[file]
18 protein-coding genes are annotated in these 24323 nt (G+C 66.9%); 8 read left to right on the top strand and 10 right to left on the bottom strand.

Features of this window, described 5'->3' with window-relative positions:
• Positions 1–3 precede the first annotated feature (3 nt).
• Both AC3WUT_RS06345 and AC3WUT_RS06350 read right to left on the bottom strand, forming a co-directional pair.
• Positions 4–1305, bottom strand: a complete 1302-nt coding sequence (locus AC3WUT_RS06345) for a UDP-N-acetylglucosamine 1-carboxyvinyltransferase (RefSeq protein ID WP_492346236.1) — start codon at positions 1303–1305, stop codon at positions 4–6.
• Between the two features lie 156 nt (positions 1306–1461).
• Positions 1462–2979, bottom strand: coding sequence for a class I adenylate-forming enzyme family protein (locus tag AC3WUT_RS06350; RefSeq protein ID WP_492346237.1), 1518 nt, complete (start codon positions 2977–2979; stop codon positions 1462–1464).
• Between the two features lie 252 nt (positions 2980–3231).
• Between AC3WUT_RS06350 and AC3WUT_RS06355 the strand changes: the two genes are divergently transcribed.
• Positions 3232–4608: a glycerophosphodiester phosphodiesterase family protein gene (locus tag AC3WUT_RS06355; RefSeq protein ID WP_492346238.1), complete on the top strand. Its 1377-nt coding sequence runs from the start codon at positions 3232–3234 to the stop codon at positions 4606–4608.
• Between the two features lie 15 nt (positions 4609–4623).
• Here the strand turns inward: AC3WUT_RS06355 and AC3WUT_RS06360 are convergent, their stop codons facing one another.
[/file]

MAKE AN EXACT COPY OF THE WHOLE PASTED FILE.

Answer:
18 protein-coding genes are annotated in these 24323 nt (G+C 66.9%); 8 read left to right on the top strand and 10 right to left on the bottom strand.

Features of this window, described 5'->3' with window-relative positions:
• Positions 1–3 precede the first annotated feature (3 nt).
• Both AC3WUT_RS06345 and AC3WUT_RS06350 read right to left on the bottom strand, forming a co-directional pair.
• Positions 4–1305, bottom strand: a complete 1302-nt coding sequence (locus AC3WUT_RS06345) for a UDP-N-acetylglucosamine 1-carboxyvinyltransferase (RefSeq protein ID WP_492346236.1) — start codon at positions 1303–1305, stop codon at positions 4–6.
• Between the two features lie 156 nt (positions 1306–1461).
• Positions 1462–2979, bottom strand: coding sequence for a class I adenylate-forming enzyme family protein (locus tag AC3WUT_RS06350; RefSeq protein ID WP_492346237.1), 1518 nt, complete (start codon positions 2977–2979; stop codon positions 1462–1464).
• Between the two features lie 252 nt (positions 2980–3231).
• Between AC3WUT_RS06350 and AC3WUT_RS06355 the strand changes: the two genes are divergently transcribed.
• Positions 3232–4608: a glycerophosphodiester phosphodiesterase family protein gene (locus tag AC3WUT_RS06355; RefSeq protein ID WP_492346238.1), complete on the top strand. Its 1377-nt coding sequence runs from the start codon at positions 3232–3234 to the stop codon at positions 4606–4608.
• Between the two features lie 15 nt (positions 4609–4623).
• Here the strand turns inward: AC3WUT_RS06355 and AC3WUT_RS06360 are convergent, their stop codons facing one another.